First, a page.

Let me guess…there’s a taniwha there?

Looks like  good bit of stand-over happening up north now tourist season is in full swing.

Peter de Graaf of The Northern Advocate reports:

A Maori trust is planning a direct action campaign this summer after a meeting with tourism companies failed to reach agreement over boats passing through the iconic Hole in the Rock.

The Motu Kokako Ahuwhenua Trust, which owns Motu Kokako or Hole in the Rock, isn’t saying yet what the campaign will entail – except that it will take its message to the public and prospective tourists, starting with social media and escalating from there. Later options are thought to include protests on wharves and at sea. 

The trust says it has no problem with private boats traversing the hole but objects to companies profiting from the island while trampling on the owners’ mana.

Chairman Rau Hoskins said the Trust met tour companies Fullers, Explore NZ and Mack Attack on Saturday but the two sides were still far apart. The Trust was open to any agreement acknowledging the island’s significance and the need for revenue from tours to and through Motu Kokako to be shared fairly, in the same way companies paid a concession to run ventures on private or DoC land.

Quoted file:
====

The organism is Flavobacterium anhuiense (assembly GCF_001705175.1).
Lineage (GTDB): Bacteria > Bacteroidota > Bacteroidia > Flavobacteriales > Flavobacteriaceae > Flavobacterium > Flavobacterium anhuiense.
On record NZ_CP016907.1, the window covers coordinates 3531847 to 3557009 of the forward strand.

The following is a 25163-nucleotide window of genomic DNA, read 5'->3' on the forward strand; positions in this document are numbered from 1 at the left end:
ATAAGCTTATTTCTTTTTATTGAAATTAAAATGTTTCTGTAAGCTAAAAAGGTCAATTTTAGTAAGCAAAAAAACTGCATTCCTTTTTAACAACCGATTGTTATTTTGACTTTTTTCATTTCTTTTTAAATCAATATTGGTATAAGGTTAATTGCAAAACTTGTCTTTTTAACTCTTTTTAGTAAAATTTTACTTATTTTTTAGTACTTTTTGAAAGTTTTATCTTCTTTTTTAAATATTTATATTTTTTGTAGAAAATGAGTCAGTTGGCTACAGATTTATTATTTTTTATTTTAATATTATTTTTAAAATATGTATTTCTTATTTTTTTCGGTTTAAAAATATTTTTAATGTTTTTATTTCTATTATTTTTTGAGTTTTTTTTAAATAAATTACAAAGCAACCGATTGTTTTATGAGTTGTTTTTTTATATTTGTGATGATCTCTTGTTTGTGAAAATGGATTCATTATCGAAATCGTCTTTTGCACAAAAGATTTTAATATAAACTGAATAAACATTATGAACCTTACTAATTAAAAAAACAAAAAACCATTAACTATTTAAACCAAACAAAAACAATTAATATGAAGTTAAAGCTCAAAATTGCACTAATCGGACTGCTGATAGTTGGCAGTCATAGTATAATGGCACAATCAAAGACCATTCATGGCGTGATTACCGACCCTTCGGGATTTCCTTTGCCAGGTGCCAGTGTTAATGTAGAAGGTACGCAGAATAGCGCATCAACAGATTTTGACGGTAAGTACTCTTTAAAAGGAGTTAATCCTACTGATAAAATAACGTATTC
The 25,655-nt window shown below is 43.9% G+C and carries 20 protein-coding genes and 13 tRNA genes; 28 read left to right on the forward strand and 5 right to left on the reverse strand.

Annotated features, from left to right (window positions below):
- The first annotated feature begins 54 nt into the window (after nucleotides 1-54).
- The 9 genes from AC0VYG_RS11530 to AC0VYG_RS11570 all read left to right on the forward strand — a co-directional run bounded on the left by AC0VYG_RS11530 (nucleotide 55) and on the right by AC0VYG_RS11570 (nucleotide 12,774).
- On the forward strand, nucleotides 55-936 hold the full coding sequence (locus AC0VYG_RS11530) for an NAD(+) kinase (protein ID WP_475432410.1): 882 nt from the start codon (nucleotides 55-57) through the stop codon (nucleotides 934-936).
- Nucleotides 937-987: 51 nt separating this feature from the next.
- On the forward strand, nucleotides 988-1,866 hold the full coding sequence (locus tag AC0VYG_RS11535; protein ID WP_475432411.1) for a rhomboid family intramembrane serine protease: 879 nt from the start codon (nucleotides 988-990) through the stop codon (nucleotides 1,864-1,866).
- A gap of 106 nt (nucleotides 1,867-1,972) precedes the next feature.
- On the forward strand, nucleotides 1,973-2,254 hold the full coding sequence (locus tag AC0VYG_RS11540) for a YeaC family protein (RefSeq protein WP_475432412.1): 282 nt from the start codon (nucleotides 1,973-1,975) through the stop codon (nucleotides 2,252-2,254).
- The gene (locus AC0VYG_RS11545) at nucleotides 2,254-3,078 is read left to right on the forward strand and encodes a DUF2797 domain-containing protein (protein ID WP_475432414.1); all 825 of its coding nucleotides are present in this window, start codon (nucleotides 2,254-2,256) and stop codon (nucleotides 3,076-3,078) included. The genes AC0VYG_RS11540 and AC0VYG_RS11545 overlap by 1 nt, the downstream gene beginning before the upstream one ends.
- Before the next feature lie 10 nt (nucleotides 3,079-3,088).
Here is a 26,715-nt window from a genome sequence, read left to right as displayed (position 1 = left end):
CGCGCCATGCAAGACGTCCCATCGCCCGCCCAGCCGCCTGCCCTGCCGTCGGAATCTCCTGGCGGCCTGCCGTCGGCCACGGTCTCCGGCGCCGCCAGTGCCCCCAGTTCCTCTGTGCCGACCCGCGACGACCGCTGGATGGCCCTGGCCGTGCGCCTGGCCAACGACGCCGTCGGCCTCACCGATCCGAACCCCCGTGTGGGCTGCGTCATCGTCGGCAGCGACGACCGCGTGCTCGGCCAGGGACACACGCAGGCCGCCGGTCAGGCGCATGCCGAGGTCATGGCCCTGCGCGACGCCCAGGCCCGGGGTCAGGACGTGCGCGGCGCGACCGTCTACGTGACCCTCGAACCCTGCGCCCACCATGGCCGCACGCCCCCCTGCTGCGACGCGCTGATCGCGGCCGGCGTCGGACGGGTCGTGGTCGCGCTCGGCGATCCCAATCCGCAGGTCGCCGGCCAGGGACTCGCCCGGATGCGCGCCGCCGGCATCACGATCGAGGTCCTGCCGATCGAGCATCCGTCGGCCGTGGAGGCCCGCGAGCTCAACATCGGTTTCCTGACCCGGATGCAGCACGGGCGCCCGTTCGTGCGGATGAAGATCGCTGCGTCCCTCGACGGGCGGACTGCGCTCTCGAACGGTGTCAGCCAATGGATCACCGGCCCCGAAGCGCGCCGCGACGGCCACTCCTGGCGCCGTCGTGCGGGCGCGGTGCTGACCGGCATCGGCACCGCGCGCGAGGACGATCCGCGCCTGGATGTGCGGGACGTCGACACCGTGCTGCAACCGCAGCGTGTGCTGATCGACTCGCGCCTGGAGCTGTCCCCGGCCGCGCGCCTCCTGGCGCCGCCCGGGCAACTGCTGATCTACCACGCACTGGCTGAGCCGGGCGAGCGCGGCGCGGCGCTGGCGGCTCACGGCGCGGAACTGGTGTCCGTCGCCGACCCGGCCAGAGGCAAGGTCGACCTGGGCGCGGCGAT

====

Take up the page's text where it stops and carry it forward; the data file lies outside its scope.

”We don’t mind private craft respectfully traversing the kohao (hole) but we have a real problem with commercial operators using the island as a core part of their tours. They are profiting, but at the same time they are trampling on our mana.”

Tours have been traversing the Hole in the Rock for decades…and now they have a problem with it?

This looks like a good old case of brown-mail to me.

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As much at home writing editorials as being the subject of them, Cam has won awards, including the Canon Media Award for his work on the Len Brown/Bevan Chuang story. When he’s not creating the news, he tends to be in it, with protagonists using the courts, media and social media to deliver financial as well as death threats.

They say that news is something that someone, somewhere, wants kept quiet. Cam Slater doesn’t do quiet and, as a result, he is a polarising, controversial but highly effective journalist who takes no prisoners.

He is fearless in his pursuit of a story.

Love him or loathe him, you can’t ignore him.

To read Cam’s previous articles click on his name in blue.